Finally, many women face the additional stresses of work and home responsibilities, caring for children and aging parents, abuse, poverty, and relationship strains. It remains unclear why some women faced with enormous challenges develop depression, while others with similar challenges do not.
How do men experience depression?
Men often experience depression differently than women and may have different ways of coping with the symptoms. Men are more likely to acknowledge having fatigue, irritability, loss of interest in once–pleasurable activities, and sleep disturbances, whereas women are more likely to admit to feelings of sadness, worthlessness and/or excessive guilt.
Men are more likely than women to turn to alcohol or drugs when they are depressed, or become frustrated, discouraged, irritable, angry and sometimes abusive. Some men throw themselves into their work to avoid talking about their depression with family or friends, or engage in reckless, risky behavior. And even though more women attempt suicide, many more men die by suicide in the United States.
How do older adults experience depression?
Depression is not a normal part of aging, and studies show that most seniors feel satisfied with their lives, despite increased physical ailments. However, when older adults do have depression, it may be overlooked because seniors may show different, less obvious symptoms, and may be less inclined to experience or acknowledge feelings of sadness or grief.
In addition, older adults may have more medical conditions such as heart disease, stroke or cancer, which may cause depressive symptoms, or they may be taking medications with side effects that contribute to depression. Some older adults may experience what some doctors call vascular depression, also called arteriosclerotic depression or subcortical ischemic depression. Vascular depression may result when blood vessels become less flexible and harden over time, becoming constricted. Such hardening of vessels prevents normal blood flow to the body's organs, including the brain. Those with vascular depression may have, or be at risk for, a co–existing cardiovascular illness or stroke.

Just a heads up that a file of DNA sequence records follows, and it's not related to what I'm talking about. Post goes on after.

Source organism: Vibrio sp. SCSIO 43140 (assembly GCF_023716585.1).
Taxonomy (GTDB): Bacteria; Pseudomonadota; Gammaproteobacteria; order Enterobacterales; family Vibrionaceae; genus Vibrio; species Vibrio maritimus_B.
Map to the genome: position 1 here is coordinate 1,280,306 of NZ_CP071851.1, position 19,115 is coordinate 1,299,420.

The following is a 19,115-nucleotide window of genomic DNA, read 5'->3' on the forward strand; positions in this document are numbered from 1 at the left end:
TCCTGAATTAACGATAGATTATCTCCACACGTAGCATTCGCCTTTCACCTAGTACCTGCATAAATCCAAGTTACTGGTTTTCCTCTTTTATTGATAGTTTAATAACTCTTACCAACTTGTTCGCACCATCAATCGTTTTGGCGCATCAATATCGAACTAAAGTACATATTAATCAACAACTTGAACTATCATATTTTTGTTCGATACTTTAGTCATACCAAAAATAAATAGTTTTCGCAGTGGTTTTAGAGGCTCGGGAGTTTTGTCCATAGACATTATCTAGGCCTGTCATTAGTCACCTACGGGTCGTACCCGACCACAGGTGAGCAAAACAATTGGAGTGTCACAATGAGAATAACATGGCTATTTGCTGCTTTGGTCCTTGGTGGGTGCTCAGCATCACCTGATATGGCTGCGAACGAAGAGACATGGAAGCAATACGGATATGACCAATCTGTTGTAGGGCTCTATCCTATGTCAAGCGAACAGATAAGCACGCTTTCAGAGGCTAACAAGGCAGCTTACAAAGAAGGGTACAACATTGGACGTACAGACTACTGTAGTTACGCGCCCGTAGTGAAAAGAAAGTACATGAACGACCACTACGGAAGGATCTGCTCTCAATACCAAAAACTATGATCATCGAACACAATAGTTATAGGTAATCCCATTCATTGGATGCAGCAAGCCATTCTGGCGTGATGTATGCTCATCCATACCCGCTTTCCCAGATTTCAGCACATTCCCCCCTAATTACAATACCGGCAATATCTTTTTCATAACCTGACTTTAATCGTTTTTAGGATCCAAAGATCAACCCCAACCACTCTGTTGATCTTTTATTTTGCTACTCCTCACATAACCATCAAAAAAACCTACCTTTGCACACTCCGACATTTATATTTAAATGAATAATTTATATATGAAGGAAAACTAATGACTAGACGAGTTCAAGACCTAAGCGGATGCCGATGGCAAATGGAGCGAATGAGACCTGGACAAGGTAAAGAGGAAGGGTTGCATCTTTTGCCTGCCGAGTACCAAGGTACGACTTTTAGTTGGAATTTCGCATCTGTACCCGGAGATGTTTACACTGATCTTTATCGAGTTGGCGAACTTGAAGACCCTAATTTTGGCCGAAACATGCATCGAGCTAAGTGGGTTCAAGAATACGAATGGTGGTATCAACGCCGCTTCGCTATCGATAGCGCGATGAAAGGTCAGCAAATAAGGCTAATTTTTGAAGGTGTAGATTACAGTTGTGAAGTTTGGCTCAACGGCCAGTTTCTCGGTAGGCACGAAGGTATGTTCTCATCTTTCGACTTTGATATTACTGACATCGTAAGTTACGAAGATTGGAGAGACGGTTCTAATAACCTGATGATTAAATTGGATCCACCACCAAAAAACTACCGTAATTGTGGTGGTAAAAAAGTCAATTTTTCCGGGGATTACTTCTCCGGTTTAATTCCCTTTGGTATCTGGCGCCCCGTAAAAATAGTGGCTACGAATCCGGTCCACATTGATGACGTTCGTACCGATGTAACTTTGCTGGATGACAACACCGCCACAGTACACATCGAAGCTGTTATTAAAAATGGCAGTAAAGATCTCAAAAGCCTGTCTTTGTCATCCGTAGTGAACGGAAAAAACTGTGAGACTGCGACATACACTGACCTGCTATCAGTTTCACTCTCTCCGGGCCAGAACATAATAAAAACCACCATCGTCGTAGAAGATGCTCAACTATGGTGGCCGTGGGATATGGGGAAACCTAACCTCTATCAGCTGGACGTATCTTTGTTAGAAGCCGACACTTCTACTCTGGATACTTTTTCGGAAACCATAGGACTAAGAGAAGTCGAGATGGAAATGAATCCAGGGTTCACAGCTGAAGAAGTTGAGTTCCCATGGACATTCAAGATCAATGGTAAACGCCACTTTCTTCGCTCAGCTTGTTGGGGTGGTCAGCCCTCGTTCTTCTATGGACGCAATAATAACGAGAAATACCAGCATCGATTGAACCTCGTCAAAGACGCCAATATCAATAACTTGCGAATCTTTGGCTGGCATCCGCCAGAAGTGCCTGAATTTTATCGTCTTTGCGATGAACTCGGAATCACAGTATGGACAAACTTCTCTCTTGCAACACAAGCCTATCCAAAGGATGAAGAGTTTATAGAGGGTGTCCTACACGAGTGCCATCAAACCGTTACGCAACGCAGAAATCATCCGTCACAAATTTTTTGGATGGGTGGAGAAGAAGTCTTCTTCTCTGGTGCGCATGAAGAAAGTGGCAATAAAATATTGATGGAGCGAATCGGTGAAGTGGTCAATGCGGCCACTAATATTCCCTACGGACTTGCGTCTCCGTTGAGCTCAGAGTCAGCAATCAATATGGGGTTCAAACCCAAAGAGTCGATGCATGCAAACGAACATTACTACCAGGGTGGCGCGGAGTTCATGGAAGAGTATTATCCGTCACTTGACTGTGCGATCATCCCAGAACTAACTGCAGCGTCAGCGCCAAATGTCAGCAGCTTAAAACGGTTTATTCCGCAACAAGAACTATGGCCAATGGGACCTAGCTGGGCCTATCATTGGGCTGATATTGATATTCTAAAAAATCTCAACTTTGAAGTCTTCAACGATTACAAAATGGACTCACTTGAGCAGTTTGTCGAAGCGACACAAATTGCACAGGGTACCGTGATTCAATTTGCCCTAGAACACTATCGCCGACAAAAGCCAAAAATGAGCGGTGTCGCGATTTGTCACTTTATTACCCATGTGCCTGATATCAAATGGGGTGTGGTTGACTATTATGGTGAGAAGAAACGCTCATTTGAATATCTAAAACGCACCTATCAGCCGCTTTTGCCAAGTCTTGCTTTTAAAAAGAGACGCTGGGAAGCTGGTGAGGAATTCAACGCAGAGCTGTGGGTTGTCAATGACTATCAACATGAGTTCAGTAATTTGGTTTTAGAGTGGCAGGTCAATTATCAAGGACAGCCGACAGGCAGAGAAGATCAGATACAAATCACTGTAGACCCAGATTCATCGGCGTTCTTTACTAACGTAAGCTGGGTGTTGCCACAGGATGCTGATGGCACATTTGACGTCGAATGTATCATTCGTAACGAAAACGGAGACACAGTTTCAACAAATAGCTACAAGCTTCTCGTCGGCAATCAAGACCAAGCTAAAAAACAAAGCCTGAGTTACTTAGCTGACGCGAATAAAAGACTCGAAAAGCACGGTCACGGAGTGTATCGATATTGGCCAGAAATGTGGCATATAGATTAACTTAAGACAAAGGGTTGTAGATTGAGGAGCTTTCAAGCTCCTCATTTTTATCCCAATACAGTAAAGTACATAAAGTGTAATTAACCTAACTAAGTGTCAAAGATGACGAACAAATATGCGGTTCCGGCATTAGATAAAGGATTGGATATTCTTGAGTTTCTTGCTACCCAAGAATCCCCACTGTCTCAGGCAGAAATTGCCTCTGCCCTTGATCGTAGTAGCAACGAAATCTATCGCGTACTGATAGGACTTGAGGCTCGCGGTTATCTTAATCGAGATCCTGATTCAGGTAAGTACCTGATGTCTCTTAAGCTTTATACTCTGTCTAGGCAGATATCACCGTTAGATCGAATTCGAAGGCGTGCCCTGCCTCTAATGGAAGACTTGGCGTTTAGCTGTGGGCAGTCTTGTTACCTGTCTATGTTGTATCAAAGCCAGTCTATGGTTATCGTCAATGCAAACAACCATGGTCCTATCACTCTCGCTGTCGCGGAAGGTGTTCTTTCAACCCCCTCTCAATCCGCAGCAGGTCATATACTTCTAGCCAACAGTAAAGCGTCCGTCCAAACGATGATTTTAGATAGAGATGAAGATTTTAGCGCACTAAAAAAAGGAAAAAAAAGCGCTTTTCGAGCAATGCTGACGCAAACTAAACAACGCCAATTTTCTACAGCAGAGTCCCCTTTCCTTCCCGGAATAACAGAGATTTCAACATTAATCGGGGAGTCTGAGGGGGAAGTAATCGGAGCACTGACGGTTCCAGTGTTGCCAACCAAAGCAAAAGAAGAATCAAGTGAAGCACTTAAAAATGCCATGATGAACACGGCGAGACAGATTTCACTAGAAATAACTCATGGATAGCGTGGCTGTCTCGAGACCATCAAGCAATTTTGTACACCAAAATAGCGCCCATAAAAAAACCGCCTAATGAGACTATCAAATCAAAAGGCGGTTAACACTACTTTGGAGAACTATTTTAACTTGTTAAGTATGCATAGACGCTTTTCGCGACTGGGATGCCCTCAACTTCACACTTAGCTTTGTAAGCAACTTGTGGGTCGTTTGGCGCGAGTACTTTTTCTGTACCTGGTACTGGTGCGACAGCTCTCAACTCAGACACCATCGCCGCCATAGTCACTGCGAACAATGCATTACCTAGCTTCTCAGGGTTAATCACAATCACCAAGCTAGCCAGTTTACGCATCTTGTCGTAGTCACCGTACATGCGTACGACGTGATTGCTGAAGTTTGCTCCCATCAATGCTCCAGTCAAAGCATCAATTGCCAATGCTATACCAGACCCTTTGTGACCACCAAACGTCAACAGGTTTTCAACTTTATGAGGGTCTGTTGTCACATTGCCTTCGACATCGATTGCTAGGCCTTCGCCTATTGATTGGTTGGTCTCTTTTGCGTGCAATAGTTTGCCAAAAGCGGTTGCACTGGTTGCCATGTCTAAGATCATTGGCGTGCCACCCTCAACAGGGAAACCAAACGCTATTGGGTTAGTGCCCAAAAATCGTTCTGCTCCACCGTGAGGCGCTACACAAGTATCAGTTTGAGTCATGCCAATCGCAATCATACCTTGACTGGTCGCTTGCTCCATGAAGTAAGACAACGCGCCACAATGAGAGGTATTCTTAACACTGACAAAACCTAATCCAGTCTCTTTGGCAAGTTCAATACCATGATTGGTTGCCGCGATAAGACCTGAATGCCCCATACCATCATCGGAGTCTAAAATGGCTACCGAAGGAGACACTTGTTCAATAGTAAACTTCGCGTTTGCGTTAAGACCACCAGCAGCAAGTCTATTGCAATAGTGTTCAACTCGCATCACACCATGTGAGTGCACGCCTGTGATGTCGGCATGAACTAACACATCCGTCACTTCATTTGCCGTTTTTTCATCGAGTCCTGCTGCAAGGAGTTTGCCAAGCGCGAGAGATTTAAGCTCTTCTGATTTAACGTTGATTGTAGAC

Although many people assume that the highest rates of suicide are among the young, older white males age 85 and older actually have the highest suicide rate. Many have a depressive illness that their doctors may not detect, despite the fact that these suicide victims often visit their doctors within one month of their deaths.
The majority of older adults with depression improve when they receive treatment with an antidepressant, psychotherapy, or a combination of both. Research has shown that medication alone and combination treatment are both effective in reducing the rate of depressive recurrences in older adults. Psychotherapy alone also can be effective in prolonging periods free of depression, especially for older adults with minor depression, and it is particularly useful for those who are unable or unwilling to take antidepressant medication.
U.S. Department of Health & Human Services, National Institutes of Health, NIH Publication No. 083561, Revised 2008. All material in this document is in the public domain and may be reproduced or copied without permission from the NIMH.
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This content was last modified on: 10/18/2010